Irish American Museum of Washington, D.C.
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Frank Morrison Spillane



Born March 9, 1918 in Brooklyn, New York, Frank Morrison Spillane, better known as Mickey Spillane, was a U.S. author of American mystery crime novels. After contributing stories to comic books and pulp magazines, Spillane wrote his first novel, I, the Jury (1947), a best seller that introduced the ruthless detective Mike Hammer. A master of violence-filled hard-boiled mystery fiction.

Spillane wrote a series of books featuring Hammer including My Gun Is Quick (1950), The Big Kill (1951), Kiss Me Deadly (1952), and The Girl Hunters (1962), and the books spawned several films and television series. Spillane also churned out more than 20 other books, e.g., The Deep (1961), The Last Cop Out (1973), The Killing Man (1989), and Black Alley (1996), wrote two childrens' books and several screen- and teleplays, and was a producer and an actor, specializing in tough-guy detective roles.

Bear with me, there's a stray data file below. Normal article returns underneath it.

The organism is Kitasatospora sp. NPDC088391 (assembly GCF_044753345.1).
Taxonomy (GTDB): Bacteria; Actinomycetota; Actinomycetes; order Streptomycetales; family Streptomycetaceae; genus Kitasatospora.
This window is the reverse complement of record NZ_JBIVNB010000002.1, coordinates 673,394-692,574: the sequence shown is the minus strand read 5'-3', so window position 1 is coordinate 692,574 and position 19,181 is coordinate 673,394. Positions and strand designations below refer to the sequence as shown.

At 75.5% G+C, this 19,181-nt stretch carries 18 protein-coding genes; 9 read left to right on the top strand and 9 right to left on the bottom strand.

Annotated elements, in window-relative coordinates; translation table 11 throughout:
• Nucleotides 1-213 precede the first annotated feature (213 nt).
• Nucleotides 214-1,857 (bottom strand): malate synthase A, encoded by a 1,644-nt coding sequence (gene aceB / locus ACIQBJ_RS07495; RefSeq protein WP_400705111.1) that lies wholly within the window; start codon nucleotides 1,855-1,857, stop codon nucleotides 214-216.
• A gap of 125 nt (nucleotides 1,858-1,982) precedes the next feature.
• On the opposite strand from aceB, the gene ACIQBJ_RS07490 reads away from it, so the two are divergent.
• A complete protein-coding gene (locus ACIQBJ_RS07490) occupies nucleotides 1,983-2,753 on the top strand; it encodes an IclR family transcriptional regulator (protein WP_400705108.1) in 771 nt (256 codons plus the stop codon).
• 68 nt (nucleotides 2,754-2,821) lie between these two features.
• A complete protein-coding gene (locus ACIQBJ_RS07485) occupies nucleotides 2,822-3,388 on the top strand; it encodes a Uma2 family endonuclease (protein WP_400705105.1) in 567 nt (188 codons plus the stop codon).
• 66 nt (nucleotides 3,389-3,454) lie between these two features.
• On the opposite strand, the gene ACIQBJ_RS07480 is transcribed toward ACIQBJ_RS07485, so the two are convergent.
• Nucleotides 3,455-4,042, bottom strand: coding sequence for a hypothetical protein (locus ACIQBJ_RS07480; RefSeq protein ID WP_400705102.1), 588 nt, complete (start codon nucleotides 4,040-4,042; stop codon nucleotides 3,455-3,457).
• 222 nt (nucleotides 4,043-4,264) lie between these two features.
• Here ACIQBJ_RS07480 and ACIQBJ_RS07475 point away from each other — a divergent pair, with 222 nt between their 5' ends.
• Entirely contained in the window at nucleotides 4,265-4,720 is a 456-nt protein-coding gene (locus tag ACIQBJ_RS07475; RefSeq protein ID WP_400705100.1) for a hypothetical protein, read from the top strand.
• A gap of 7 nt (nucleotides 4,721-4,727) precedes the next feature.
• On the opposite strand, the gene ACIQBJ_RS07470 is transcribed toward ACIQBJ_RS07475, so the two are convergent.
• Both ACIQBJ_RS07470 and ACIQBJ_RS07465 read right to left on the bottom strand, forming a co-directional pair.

Raised in Elizabeth, New Jersey, Spillane was the only child of Scottish mother Catherine Anne and his Irish bartender father, John Joseph Spillane. More than 225 million copies of his books have sold internationally. In 1980, Spillane was responsible for seven of the top 15 all-time best-selling fiction titles in the U.S.

In 1995 the Mystery Writers of America finally presented him the Grand Master, Edgar Allan Poe Award popularly called the Edgars, named after Edgar Allan Poe.